"Official" RX-V1900/RX-V3900 Thread - Page 37 - AVS Forum
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post #1081 of 6044 Old 12-16-2008, 03:25 PM
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Quote:
Originally Posted by cookiedds View Post

So, for the application quoted above, would the 3900 offer any significant performance improvement over the 1900 in my theater?

I would say no...especially since you have no interest in the other features of 3900, save some cash and go with 1900.

*I am also not a big fan of being unable to listen to audio only source in background. I found it odd.

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post #1082 of 6044 Old 12-16-2008, 03:54 PM
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Quote:
Originally Posted by sli123 View Post

I don't know enough about it to be sure but my assumption was this;

If a signal is coming into a device (in this case a receiver) using HDMI then the dreaded "handshake" must be made between the source and receiver and then between the receiver and the display to ensure HDCP compliance. HDCP is all about getting the signal from the source to the display without compromising copyright.

It seems you've quoted from Wiki. Also mentioned is this;
"Repeater
A repeater accepts content, decrypts it, then re-encrypts and retransmits the data. It may perform some signal processing, such as upconverting video into a higher-resolution format, or splitting out the audio portion of the signal. Repeaters have both HDMI inputs and outputs. Examples include home theater audio-visual receivers that separate and amplify the audio signal, while re-transmitting the video for display on a TV. A repeater could also simply send the input data stream to multiple outputs for simultaneous display on several screens.[11]"

My guess is that the Emotiva can't re-encrypt the signal for sending over an analog cable, and therefore wouldn't be "allowed" to send the signal because it's not HDCP compliant.

If I've got it wrong let me know.

Cheers.

Yes, the handshake is between each link in the chain. The intention being that at no point in the chain "should" you be able to copy the unencrypted digital information. You can daisy chain the digital data down as long a chain of devices as you like (Ex: disk -> player -> repeater -> receiver -> switch -> display) but each device must use a key to both decrypt and encrypt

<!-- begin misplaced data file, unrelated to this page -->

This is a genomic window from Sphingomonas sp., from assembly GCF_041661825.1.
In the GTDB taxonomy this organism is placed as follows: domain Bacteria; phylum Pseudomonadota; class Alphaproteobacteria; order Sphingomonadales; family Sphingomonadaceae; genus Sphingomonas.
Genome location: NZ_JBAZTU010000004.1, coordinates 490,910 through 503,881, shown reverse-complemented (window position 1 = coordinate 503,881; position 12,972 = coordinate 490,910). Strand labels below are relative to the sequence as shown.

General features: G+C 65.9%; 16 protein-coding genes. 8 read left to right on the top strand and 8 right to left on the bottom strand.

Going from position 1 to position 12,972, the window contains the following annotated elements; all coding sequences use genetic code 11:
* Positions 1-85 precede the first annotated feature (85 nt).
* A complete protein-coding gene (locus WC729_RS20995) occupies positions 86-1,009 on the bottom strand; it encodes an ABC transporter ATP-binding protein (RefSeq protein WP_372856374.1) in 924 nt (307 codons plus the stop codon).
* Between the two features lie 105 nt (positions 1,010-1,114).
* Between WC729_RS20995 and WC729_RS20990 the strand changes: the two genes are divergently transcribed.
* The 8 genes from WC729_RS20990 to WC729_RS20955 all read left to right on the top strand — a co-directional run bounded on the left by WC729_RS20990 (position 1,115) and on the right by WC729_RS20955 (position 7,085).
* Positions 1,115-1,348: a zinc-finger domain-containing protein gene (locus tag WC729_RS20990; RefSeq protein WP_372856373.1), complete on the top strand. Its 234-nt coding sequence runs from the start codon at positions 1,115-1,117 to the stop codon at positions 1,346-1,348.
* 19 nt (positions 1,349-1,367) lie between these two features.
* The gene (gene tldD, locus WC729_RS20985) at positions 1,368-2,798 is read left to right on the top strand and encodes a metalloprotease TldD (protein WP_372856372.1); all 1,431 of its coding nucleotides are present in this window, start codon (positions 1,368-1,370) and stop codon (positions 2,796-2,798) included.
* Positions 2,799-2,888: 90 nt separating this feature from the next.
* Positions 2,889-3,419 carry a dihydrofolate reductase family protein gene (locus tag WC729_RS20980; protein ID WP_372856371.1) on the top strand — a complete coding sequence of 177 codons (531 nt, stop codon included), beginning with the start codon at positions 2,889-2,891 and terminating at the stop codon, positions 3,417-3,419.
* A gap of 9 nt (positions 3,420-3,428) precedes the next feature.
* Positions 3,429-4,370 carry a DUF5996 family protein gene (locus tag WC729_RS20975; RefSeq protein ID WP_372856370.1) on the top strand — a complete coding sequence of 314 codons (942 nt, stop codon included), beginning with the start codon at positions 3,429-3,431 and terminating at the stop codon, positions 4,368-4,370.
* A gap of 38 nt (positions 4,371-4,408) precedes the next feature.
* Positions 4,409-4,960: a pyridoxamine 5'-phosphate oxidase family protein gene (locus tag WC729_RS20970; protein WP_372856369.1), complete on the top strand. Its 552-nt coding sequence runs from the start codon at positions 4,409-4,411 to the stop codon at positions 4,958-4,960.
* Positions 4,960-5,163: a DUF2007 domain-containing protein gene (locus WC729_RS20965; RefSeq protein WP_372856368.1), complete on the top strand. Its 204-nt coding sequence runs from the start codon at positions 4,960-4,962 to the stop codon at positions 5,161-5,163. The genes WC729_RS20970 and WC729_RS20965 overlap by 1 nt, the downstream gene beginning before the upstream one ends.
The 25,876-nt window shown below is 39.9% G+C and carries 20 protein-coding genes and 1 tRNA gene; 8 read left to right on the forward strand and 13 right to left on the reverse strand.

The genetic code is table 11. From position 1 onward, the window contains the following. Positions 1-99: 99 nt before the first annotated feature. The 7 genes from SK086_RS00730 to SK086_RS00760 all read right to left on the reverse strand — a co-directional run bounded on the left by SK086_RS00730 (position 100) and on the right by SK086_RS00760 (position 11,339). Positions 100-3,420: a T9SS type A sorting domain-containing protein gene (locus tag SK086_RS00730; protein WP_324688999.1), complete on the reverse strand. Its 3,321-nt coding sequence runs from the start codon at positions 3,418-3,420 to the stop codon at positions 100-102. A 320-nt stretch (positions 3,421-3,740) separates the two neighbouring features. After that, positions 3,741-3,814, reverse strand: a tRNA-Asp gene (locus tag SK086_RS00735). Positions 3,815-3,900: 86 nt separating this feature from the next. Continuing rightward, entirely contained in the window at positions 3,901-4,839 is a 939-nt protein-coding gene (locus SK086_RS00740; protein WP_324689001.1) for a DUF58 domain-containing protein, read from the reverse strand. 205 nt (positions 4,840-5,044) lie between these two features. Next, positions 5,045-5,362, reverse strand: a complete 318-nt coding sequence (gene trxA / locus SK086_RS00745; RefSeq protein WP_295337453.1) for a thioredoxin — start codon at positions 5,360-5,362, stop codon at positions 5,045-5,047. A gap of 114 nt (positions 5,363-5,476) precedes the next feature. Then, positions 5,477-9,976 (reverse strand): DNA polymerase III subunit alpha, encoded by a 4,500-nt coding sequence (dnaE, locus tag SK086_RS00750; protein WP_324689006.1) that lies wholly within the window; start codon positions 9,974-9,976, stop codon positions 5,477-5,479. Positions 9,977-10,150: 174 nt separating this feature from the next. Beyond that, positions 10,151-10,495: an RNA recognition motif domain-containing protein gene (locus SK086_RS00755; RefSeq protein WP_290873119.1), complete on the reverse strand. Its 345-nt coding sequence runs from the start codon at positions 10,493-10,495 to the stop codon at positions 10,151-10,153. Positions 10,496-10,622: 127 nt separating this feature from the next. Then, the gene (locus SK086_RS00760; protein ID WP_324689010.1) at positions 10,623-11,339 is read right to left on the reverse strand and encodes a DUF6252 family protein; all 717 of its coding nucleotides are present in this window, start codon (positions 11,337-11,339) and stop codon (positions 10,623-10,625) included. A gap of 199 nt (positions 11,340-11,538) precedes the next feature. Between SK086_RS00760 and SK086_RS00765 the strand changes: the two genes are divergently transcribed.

and is held to copyright law. It is even ok to store (a form of copy) the digital data (Ex: DVR) and manipulate it (Ex: overlay). Just as long as you don't create a unencrypted digital copy.

The point is that it is not necessary to re-encrypt the signal if it is converted to analog. If at any point in the chain the digital data is converted to analog (any form of analog, and component is one form of analog) there is no need to encrypt it (basically because there is no legally enforced form of analog encryption.)

The only reason HDCP exists is because the quality of HD material is so close to the digital master that it can be replicated with no loss of quality. The movie industry is gun shy because of the amount of DVD pirating in the world. DVD is a very good digital quality, but HD is more than 4x the quality of DVD and is good enough to actually represent a digital master.

Hope this helps, I too am sorry for hijacking the thread.
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post #1083 of 6044 Old 12-16-2008, 03:56 PM
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Quote:
Originally Posted by PioManiac View Post

I have an 1800 and the new 3900 is so much better its not even close...

If I were buying now I would definitely get the 3900, but a year ago the 3800 didn't seem to have much more that I wanted over the 1800.

But apart from features, what about the sound quality? Is it fair to say there's not a big difference from the 1800 to the 3900? (the design and components are certainly very similar).
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post #1084 of 6044 Old 12-16-2008, 04:04 PM
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Quote:
Originally Posted by kriktsemaj99 View Post

I'd still like to know if the 1900/3900 channel indicators work correctly with DTS-HD bitstreams. Surely someone is bitstreaming? Just check whether a DTS-HD MA 5.1 track shows 5.1 lights on the front panel, and not 7.1 (no need to test TrueHD as that was never a problem).

FWIW, my system displayed 6.1 on Wall-e using my Panny BD-35.

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post #1085 of 6044 Old 12-16-2008, 05:28 PM
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I have done a side by side comparison with the RXV1800 and RXV3900 and RXV3900 and RXV2700. In both cases the RXV3900 beat the two other receivers. In the case of the RXV2700 vs RXV3900 both were used only as pre/pro's with Bryston amplifcation and there was a clear difference between both units when using HDMI.

The RXV3900 has a blacker background with greater depth, imaging and detail. They might have also tweaked the gain as the RXV3900 doesn't have to be turned up as loud in order to get the same dB levels, again this couple be done through the gain stage.